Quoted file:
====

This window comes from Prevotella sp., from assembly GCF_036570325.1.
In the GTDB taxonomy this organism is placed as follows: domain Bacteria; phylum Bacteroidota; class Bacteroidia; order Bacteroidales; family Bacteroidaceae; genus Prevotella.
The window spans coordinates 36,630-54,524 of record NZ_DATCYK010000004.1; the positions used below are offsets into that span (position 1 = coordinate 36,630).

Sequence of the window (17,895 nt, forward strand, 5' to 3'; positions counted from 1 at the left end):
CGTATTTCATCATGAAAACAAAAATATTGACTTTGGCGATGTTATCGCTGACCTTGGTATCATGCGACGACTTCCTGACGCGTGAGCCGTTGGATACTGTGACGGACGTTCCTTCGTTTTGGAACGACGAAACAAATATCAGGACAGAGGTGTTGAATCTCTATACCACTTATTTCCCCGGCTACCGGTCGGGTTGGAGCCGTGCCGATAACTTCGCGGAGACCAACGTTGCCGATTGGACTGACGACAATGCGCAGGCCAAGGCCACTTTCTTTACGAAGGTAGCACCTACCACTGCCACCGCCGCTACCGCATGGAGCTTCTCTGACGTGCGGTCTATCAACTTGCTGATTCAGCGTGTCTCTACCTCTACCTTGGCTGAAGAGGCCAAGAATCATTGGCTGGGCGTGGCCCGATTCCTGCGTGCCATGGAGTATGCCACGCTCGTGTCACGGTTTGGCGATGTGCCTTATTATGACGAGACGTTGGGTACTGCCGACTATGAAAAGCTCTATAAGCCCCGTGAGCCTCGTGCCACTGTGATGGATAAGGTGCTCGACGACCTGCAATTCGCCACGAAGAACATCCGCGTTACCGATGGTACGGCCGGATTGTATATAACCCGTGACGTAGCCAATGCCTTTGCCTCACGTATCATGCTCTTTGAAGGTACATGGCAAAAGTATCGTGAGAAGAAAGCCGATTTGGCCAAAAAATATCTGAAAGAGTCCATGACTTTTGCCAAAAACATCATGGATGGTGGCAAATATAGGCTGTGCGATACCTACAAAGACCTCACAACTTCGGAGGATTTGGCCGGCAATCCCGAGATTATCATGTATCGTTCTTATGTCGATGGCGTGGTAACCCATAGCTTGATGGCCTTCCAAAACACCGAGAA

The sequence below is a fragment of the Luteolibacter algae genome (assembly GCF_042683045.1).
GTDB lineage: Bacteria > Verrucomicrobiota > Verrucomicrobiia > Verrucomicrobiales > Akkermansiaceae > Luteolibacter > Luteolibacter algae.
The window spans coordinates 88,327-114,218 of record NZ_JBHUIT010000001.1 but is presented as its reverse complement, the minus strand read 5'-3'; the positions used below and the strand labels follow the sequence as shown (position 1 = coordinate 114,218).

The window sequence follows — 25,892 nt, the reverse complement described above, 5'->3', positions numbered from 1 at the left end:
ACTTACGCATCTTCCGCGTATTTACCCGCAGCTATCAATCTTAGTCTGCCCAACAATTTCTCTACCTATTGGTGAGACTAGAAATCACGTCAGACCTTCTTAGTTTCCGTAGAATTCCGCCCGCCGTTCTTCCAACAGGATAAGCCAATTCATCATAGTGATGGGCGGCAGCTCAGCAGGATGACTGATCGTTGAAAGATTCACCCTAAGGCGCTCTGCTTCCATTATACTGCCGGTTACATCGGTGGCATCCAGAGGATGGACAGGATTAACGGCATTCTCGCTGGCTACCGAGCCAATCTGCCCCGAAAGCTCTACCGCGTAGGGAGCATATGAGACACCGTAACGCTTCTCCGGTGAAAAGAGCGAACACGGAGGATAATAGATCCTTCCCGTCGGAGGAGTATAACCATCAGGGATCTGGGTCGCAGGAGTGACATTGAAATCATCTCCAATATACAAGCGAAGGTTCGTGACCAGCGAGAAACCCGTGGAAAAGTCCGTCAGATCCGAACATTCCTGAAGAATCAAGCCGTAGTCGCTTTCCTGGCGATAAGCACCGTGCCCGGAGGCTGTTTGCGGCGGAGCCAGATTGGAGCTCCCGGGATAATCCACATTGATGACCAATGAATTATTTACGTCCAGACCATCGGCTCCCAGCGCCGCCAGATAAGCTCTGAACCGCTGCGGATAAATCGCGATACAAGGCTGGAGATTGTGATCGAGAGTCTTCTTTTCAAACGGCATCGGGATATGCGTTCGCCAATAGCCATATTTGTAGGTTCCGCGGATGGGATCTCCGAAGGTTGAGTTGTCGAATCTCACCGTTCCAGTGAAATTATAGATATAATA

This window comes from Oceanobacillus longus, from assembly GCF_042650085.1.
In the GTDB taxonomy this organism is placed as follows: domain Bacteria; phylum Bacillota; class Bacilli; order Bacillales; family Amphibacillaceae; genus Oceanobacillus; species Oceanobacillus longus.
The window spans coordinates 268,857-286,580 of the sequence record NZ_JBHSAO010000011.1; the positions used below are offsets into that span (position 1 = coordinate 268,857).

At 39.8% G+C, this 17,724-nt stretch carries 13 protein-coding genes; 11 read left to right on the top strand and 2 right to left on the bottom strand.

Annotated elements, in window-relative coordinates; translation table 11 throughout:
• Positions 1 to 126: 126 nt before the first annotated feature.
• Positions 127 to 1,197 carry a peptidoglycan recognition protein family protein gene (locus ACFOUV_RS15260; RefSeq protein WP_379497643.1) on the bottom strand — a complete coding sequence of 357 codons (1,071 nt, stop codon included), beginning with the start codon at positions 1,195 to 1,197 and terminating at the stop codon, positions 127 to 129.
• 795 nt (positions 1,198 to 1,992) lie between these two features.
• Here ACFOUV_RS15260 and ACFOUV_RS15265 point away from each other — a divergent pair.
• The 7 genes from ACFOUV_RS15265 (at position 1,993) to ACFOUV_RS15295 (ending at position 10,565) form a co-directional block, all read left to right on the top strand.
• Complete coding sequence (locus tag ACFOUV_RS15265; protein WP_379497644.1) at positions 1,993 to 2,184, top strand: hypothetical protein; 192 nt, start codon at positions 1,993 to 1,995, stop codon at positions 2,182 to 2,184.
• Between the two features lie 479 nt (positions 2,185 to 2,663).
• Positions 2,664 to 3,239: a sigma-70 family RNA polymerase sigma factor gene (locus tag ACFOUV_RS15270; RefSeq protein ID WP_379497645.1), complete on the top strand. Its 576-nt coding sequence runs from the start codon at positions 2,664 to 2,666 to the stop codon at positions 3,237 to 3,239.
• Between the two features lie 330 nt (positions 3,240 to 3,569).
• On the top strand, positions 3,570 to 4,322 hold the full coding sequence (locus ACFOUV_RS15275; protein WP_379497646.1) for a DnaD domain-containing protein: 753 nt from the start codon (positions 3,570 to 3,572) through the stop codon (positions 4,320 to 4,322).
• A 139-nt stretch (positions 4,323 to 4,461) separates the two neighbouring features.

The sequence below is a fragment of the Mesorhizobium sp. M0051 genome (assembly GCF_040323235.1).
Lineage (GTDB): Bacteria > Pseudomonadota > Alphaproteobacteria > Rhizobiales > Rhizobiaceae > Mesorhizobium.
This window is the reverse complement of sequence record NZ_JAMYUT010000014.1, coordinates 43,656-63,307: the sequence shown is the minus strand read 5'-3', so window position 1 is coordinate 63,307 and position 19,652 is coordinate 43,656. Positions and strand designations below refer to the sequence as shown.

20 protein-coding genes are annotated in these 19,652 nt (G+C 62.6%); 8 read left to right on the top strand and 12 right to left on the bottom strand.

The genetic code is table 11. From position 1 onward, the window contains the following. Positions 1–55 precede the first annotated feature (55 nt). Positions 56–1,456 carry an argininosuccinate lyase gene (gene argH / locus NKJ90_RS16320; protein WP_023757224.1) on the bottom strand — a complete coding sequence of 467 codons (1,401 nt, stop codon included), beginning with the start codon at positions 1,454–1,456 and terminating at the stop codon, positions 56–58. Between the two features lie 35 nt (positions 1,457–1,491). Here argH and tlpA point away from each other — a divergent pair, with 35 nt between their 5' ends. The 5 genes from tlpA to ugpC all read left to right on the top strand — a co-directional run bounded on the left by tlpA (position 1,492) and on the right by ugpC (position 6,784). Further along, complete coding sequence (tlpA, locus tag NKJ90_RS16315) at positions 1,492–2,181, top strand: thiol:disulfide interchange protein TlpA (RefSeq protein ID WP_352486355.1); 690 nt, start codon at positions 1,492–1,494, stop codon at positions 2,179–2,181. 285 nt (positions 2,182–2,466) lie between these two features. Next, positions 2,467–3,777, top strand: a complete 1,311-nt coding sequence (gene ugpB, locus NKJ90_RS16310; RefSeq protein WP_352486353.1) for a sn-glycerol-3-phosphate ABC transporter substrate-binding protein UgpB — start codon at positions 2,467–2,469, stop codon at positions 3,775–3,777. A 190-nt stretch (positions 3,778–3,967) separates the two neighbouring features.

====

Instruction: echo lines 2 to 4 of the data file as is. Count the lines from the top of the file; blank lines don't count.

In the GTDB taxonomy this organism is placed as follows: domain Bacteria; phylum Bacteroidota; class Bacteroidia; order Bacteroidales; family Bacteroidaceae; genus Prevotella.
The window spans coordinates 36,630-54,524 of record NZ_DATCYK010000004.1; the positions used below are offsets into that span (position 1 = coordinate 36,630).

Sequence of the window (17,895 nt, forward strand, 5' to 3'; positions counted from 1 at the left end):